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Before the age of the plea bargain, most criminal cases did indeed go to trial;
but the “trials” were short, routine, even slapdash.4
Juries were selected in a
The same panel sat in on a whole series of cases.6
The typical “trial”
perhaps lasted an hour or two. And in most of these trials, no lawyer appeared
for the defendant.7
In the aggregate, these routine trials may be of the highest social
importance. They are the heart and guts of the criminal justice system. The
big trials are few in number, but this does not mean that they are not
significant. They are the only ones which break into the daily press. They
make the front page, or the evening news on television. They attract the
attention of the mass media, and through the media, the attention of the general
public. There have been trials of this sort for a long time, in our country and in
other common law countries. It is impossible to get an accurate count of “big”
trials, or indeed to mount any count at all, or even to define them. Their
notoriety varies. Some trials make headlines in Wichita, Kansas, but are
unknown outside of this community. Others, like the trial of O. J. Simpson, set
the whole country ablaze; and resonate even beyond the borders.8
For want of
a better term, and a better definition, I will simply refer to these trials as
headline trials and define them crudely as trials that attract major public
attention. “Major public attention” means, basically, newspaper and other
media coverage—including books, movies, TV shows, and the like.
Today, many of these high-profile trials fall into a category which Fox and
Van Sickel call “tabloid justice.”9
They have a certain sensational character:
they fascinate the public, they launch a thousand conversations, they produce
acres of film, print, and comment. Other aspects of the law, no matter how
important, can hardly compete. It is fair to ask, why do these trials cast such a
spell? And, furthermore, what is their significance in society? Or, to put it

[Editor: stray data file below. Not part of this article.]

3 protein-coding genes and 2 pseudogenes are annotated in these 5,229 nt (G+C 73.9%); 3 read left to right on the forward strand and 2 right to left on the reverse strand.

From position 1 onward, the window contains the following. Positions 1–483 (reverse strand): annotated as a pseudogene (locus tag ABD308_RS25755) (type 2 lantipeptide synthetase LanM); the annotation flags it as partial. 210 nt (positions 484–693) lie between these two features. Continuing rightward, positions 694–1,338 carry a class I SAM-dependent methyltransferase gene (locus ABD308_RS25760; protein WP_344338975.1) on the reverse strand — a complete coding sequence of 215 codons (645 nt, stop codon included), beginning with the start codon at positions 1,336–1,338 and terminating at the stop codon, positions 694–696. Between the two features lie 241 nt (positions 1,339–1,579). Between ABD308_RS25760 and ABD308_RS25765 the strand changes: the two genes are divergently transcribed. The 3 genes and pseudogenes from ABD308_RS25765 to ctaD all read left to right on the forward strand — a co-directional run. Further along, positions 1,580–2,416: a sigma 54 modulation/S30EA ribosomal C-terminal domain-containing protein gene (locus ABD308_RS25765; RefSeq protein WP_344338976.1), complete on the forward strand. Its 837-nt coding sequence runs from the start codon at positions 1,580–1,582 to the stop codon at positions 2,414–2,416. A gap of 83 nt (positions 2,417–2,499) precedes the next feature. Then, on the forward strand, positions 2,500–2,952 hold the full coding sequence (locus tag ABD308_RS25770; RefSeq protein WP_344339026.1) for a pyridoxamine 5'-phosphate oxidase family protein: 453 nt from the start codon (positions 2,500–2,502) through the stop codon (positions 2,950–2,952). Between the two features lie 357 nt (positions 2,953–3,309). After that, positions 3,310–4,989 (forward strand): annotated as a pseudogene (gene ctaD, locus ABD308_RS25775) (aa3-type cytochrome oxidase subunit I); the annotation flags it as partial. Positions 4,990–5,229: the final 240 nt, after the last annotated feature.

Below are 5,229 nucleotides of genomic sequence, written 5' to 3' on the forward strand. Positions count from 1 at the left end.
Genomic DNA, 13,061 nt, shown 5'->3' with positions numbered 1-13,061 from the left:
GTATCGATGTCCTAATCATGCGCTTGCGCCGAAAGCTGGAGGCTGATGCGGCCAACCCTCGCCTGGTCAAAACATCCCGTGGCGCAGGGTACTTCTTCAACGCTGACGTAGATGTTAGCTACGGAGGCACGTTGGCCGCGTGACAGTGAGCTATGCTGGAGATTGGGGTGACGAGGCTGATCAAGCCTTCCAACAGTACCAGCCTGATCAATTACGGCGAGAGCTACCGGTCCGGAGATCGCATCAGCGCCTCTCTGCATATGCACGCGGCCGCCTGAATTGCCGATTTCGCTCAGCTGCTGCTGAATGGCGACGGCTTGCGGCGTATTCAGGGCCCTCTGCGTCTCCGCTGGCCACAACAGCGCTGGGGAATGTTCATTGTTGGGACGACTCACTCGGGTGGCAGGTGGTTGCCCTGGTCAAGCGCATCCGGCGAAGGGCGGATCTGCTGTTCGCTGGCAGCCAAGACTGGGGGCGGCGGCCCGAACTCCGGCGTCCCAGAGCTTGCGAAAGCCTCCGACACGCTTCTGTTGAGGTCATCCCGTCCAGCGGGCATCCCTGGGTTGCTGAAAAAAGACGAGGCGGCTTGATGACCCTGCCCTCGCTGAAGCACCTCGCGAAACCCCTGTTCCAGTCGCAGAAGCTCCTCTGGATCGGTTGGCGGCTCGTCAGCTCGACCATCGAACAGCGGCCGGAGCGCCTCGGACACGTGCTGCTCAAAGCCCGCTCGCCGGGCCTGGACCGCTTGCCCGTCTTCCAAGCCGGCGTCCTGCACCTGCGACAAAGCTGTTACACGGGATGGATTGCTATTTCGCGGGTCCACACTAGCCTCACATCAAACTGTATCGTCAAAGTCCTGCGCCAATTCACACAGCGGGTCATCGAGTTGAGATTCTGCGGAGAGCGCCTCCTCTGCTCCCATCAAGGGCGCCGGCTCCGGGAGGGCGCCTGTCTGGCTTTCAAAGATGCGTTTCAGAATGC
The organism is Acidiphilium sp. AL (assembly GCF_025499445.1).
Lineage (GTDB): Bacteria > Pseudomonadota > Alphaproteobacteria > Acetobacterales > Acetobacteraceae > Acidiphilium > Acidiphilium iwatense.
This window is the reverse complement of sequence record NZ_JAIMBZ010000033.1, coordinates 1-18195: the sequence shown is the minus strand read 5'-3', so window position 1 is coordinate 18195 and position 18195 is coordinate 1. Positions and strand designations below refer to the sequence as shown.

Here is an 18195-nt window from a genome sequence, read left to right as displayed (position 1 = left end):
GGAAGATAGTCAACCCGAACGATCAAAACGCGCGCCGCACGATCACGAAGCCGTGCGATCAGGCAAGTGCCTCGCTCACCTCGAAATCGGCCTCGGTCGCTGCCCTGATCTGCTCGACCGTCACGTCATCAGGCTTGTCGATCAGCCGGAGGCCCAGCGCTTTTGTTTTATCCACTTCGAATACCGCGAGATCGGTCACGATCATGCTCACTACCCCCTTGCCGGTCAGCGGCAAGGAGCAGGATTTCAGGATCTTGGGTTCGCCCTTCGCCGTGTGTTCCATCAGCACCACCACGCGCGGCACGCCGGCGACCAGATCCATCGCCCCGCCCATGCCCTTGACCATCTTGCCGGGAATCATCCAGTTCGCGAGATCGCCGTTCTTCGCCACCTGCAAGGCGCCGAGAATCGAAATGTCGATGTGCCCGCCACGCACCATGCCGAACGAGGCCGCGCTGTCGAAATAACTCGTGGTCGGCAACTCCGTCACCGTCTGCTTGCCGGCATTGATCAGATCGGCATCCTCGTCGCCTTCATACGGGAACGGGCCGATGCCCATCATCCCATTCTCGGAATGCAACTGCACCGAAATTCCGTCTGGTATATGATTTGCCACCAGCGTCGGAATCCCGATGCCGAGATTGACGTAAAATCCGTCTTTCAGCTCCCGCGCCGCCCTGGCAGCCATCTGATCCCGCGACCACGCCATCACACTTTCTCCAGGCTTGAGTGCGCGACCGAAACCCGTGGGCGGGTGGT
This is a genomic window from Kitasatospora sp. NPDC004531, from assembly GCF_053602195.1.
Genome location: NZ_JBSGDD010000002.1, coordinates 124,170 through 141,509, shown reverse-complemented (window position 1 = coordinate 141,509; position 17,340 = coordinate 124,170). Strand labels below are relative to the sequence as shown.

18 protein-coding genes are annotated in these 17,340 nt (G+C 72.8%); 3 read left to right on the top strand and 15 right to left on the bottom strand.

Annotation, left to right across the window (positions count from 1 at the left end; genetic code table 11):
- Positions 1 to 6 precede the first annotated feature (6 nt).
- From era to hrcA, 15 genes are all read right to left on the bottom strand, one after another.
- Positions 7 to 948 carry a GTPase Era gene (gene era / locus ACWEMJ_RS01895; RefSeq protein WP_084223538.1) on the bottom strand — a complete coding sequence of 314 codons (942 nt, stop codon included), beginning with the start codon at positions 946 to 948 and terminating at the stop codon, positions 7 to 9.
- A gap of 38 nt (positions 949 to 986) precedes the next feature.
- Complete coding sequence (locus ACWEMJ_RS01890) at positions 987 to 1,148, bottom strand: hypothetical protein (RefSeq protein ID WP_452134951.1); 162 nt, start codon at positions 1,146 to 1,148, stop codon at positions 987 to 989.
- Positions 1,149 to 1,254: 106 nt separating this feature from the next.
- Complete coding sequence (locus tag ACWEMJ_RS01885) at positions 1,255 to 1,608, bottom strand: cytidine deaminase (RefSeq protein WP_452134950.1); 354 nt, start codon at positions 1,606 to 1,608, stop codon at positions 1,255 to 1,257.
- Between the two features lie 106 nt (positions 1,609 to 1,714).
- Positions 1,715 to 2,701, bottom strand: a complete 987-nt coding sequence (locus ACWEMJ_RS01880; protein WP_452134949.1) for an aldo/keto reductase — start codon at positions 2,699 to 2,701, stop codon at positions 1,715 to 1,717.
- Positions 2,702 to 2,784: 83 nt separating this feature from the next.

another way—or to ask a somewhat different question—exactly what is their
They do, of course, have a message. Or rather messages. But those
messages are complex, various, and change greatly over time. Originally, big,
showy trials tended to serve political or didactic purposes—the message
justified the medium. Now, more and more, trials rise to the surface for no
other reason than that they captivate the public. Their value, basically, is as
- Lawrence M. Friedman, The Day Before Trials Vanished, 1 J. EMPIRICAL LEGAL STUD.
689, 692 (2004).
- A great deal has been written about the Simpson case. See, e.g., THE O.J. SIMPSON
TRIALS: RHETORIC, MEDIA, AND THE LAW (Janice Schuetz & Lin S. Lilley eds., 1999).
- FOX & VAN SICKEL, supra note 1.
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public entertainment. And, more and more, the study of these trials is a study
not so much of the law, as of the mass media and their role in society. The
media propagate these trials. In some sense, today, they create them.
The modern headline trial is, in a way, one of the few survivors of a
phenomenon that was once much more widespread. Criminal justice and the
punishment of criminals were at one time public in the most literal sense. In
colonial America, punishment of crime—law enforcement—was always open
to the eyes of the community.10 Whipping was one of the most common ways
to punish the guilty, and men and women were always whipped in public.
Colonial law also possessed a rich stock of punishments that made use of
public shame and scorn—sitting in the stocks, for example. Often, too,
punishment was public in another sense: offenders carried with them, for the
rest of their lives, visible signs of their crimes and punishments. Everyone has
heard of the scarlet letter. This was not something Nathaniel Hawthorne
dreamed up: for example, under a New Hampshire law of 1701, adulterers
were to wear “for ever after . . . a Capitall Letter: A: . . . Sewed upon their
Upper Garments.”11 Punishment for a burglar, under the Laws and Liberties of
Massachusetts in 1648, was branding “on the forehead with the letter (B).”12 If
the burglar committed the crime on a Sunday, “he shal for the first offence
have one of his ears cut off;” for a second offense, “he shal loose his other
Actual trials were significant as ritual and drama; punishment even more
so. Hanging a condemned man was a mighty public event. Thousands could
and would gather to see the criminal launched into eternity. Clergymen
delivered relevant sermons on the Sunday before an execution. Some of these
were printed and distributed. The last speech of the condemned man was
another popular form of literature in the eighteenth century. More than thirtyfive of these survive.14 Supposedly, these speeches were delivered at the
gallows itself, in the very shadow of death, though in all probability they were
mostly written beforehand, by ministers, jail officials, or the doomed man
himself.15 The texts were meant to be enlightening, moralistic. So, for
example, “poor Julian,” executed for murder in 1733, confessed to
drunkenness and Sabbath-breaking, the start of a slippery slope which led
- See FRIEDMAN, supra note 2, at 36–41.
- LAWS OF NEW HAMPSHIRE: PROVINCE PERIOD, 1679–1702, at 676 (Albert Stillman
Batchellor ed., 1904).
- THE BOOK OF THE GENERAL LAWES AND LIBERTYES CONCERNING THE INHABITANTS
OF THE MASSACHUSETS (1648), reprinted in THE LAWS AND LIBERTIES OF MASSACHUSETTS 4
- Id. at 4–5.
- DANIEL A. COHEN, PILLARS OF SALT, MONUMENTS OF GRACE: NEW ENGLAND CRIME
LITERATURE AND THE ORIGINS OF AMERICAN POPULAR CULTURE, 1674–1860, at 20 (1993).